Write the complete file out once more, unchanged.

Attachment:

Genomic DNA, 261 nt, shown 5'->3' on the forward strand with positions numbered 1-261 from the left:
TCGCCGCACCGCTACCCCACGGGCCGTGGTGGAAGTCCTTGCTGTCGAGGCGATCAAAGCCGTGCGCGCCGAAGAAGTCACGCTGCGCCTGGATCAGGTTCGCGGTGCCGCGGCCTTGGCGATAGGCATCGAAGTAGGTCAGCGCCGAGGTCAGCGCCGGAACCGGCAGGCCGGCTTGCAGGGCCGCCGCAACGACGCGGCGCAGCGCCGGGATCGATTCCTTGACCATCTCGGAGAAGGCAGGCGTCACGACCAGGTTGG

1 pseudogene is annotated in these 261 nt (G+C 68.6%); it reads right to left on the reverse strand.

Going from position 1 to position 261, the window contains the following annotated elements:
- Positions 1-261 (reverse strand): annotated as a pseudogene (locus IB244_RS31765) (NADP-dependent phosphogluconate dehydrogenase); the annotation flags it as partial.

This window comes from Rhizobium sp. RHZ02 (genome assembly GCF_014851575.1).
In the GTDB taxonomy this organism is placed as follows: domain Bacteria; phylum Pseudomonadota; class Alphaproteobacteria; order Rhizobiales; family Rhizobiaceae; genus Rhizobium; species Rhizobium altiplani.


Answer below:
Genomic DNA, 261 nt, shown 5'->3' on the forward strand with positions numbered 1-261 from the left:
TCGCCGCACCGCTACCCCACGGGCCGTGGTGGAAGTCCTTGCTGTCGAGGCGATCAAAGCCGTGCGCGCCGAAGAAGTCACGCTGCGCCTGGATCAGGTTCGCGGTGCCGCGGCCTTGGCGATAGGCATCGAAGTAGGTCAGCGCCGAGGTCAGCGCCGGAACCGGCAGGCCGGCTTGCAGGGCCGCCGCAACGACGCGGCGCAGCGCCGGGATCGATTCCTTGACCATCTCGGAGAAGGCAGGCGTCACGACCAGGTTGG

1 pseudogene is annotated in these 261 nt (G+C 68.6%); it reads right to left on the reverse strand.

Going from position 1 to position 261, the window contains the following annotated elements:
- Positions 1-261 (reverse strand): annotated as a pseudogene (locus IB244_RS31765) (NADP-dependent phosphogluconate dehydrogenase); the annotation flags it as partial.

This window comes from Rhizobium sp. RHZ02 (genome assembly GCF_014851575.1).
In the GTDB taxonomy this organism is placed as follows: domain Bacteria; phylum Pseudomonadota; class Alphaproteobacteria; order Rhizobiales; family Rhizobiaceae; genus Rhizobium; species Rhizobium altiplani.